This other problem is not confined to England, nor to the international game, nor to bowlers; although that is the way it is often presented.

It is a universal concern that permeates every championship from the dressing rooms at Lord's, to the spectators and television viewers, to the Press Boxes and even I guess to anyone who is involved on a regular basis.

There is simply too much cricket.

It was probably the arrival on the Test scene of Bangladesh that tipped the balance because since they were promoted - well beyond their capabilities - the game has crept into the hot days of the northern summer in Pakistan, India, Colombo and even, in a recent one-day series against Pakistan, in Australia.

Cricket in the cold in Australia in June when Rugby takes over and even their most hardy avoid the beach? It sounds like an outlandish practical joke but, as teams build up towards the World Cup, games are being squeezed in anywhere and at any time. In Morocco, in Sharjah, in Hong Kong, Singapore and Kuala Lumpur; anywhere a TV company can provide coverage and the right sponsor be lured into the money trap.

It's the eternal triangle to beat all man-wife-mistress threesomes. Play an interesting game, get TV coverage and tell a sponsor. You should make at least enough money to last to the end of the week and if you have any management skills you will make a fortune.

But have the boards who run the game in the ten Test-playing countries the right skills and have the men they appoint as coaches and managers the ability to control the lives of their charges?

That is the key question as at the moment the answer appears to be "No." Dermot Reeve screamed at the top of his voice during the Channel 4 broadcast of the second one-day international at Lord's when James Kirtley took the one-handed catch that Dermot called "the greatest catch I have seen in my life."

Reeve was a considerable player who led Warwickshire to many titles, took brilliant catches himself and went on to coach Somerset. So you would reckon he knows what he is talking about.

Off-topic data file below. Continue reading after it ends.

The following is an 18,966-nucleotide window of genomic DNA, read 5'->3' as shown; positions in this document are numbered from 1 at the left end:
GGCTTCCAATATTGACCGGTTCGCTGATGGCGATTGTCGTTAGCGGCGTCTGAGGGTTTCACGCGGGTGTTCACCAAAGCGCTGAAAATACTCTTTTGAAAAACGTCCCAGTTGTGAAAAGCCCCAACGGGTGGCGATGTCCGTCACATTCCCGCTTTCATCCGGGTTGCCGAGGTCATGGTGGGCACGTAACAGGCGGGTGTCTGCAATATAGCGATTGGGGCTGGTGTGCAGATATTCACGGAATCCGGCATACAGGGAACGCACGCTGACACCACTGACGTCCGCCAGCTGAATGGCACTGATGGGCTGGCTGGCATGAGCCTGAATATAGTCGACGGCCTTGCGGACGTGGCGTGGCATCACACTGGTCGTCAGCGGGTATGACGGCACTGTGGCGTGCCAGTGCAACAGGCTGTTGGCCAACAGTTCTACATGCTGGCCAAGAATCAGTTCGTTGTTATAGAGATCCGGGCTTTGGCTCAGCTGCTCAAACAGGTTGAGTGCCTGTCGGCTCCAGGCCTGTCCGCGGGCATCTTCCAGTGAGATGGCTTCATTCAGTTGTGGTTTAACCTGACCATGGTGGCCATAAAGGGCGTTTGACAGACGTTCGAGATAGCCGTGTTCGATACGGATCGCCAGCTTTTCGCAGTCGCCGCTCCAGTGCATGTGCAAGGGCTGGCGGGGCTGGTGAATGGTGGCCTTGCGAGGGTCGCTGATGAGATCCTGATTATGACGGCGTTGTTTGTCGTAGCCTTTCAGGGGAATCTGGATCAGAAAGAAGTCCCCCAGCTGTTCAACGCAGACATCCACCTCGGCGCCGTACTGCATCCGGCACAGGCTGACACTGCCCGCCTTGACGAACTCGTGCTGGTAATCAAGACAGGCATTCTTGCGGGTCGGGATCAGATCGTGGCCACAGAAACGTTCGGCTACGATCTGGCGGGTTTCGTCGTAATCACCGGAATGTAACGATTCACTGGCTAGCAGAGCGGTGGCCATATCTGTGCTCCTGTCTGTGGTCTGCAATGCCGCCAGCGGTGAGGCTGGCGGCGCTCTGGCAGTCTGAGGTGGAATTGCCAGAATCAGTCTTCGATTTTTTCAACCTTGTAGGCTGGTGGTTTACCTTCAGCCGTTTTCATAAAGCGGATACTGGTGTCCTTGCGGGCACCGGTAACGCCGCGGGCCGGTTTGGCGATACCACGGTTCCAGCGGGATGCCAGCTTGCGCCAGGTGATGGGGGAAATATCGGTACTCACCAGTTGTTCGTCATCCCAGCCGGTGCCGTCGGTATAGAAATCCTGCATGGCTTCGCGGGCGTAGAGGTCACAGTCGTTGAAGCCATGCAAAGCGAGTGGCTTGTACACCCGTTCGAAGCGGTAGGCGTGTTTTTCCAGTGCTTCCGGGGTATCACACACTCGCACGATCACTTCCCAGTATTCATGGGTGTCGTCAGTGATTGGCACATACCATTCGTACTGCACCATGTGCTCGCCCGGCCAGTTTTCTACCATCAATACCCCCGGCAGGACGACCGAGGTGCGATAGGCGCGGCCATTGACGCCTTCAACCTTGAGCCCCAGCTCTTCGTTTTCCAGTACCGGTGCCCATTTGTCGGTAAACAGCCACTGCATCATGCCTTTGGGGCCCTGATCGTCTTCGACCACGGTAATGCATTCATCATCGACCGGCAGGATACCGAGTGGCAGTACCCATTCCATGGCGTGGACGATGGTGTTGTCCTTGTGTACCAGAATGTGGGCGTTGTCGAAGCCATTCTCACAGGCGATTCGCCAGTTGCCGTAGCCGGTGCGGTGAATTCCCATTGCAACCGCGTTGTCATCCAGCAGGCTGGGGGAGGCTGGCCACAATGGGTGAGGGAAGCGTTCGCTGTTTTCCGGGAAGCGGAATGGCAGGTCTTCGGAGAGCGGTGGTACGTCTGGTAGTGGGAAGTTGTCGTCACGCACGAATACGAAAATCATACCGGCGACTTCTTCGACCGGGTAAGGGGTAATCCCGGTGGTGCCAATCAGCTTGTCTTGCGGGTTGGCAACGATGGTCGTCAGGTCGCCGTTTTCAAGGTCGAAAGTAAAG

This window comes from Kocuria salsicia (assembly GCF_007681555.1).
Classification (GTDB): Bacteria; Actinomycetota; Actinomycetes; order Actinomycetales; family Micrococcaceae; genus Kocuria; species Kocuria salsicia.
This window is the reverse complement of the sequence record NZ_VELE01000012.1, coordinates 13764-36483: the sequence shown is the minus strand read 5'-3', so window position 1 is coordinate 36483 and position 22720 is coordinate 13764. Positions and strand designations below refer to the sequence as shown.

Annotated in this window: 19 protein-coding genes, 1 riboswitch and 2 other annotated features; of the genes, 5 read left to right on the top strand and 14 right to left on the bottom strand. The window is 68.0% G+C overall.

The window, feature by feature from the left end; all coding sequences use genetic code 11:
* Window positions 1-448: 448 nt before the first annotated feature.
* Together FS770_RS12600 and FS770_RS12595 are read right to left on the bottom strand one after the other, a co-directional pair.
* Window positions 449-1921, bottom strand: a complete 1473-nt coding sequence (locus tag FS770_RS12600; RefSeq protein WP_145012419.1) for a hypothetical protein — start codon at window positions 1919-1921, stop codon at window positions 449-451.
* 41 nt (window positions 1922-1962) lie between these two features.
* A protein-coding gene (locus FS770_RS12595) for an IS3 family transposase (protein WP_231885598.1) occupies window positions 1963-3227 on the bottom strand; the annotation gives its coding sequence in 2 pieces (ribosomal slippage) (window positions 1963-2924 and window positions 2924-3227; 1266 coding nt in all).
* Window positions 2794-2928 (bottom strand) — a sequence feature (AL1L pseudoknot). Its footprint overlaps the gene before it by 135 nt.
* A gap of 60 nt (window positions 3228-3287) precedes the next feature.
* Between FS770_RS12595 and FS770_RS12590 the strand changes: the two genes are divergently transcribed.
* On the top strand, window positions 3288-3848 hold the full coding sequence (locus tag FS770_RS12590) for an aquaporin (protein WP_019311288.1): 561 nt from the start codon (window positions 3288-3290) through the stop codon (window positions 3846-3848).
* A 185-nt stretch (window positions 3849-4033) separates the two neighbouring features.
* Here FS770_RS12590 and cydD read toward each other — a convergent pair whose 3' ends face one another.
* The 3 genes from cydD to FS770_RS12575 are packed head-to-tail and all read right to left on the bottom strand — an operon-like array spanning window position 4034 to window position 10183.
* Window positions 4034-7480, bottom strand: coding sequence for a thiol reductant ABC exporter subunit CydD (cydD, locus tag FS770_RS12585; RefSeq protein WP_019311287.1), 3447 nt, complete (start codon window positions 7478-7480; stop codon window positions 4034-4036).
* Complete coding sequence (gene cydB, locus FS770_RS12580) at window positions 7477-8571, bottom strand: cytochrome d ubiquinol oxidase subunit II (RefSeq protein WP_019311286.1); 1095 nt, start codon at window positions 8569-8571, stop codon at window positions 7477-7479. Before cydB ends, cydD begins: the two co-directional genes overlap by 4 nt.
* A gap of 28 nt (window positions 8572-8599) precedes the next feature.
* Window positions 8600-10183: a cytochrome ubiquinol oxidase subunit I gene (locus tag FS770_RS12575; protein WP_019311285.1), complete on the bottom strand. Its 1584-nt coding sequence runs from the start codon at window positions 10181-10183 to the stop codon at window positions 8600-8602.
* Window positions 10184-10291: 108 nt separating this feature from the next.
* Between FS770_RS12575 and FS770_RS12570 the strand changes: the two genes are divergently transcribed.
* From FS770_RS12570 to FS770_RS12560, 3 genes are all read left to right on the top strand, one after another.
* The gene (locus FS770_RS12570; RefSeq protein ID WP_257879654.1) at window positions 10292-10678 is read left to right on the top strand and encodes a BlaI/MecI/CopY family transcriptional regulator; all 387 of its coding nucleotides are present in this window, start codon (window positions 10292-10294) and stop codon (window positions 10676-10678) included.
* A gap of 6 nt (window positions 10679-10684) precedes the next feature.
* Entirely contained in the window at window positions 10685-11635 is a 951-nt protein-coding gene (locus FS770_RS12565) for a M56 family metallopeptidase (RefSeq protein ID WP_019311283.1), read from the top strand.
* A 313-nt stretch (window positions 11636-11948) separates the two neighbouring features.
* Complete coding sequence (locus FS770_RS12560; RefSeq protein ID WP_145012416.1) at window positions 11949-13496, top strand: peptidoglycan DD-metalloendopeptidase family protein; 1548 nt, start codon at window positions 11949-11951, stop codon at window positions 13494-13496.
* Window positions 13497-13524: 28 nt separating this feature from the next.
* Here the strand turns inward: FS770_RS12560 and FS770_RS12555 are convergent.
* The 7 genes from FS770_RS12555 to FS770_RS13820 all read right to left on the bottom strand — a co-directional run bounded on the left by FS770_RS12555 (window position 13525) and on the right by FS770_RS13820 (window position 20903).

David Lloyd, once the England coach, enjoyed the catch so much he wanted to discuss the finest technical point. "Just as the ball went into James's fingers and his arm hit the ground, he curled his wrist ever so slightly so that the ball would not be jerked out of his hand."

Most of the pundits thought it a great catch; in my view it was one of the half dozen greatest of all time.

I have a nomination for a greater effort but this is a purely personal viewpoint. I was right on the spot.

A group of us were talking to Derek Randall, a fielder in the Jonty Rhodes-Roger Harper-Chris Lewis class, at deep mid wicket during a game at Palmerstone North in New Zealand when he cut off the conversation. "Hey, quiet, lads, I'm fielding," he said and set off infield.

At that moment Ian Smith, the Kiwi wicket-keeper, flat-batted a short ball hard and low toward Randall who ran hard towards the ball. It fell short but he dived forward to his full extent and held the ball in his fingertips.

It was a stunning effort, in front of half a dozen special close onlookers and a couple of hundred spectators. Randall the clown took charge afterwards.

He picked up the ball in his left hand and, with his back to the wicket, threw it perfectly into Bob Taylor's gloves. (Sometimes I think I dreamed that bit, but Bob has just confirmed my memories).

"That was the greatest catch," I said to Randall when he rejoined us on the boundary edge. At that moment another aspect of this strange man took charge.

"Don't ask me about it. I'm not talking to the Press. Just put 'c Randall b Foster' in the paper. No comment. Nothing to say. You saw it, you write about it. If you want to say it was a nice catch, that's up to you. As for me, I have nothing to say."

Unravel that little puzzle if you can.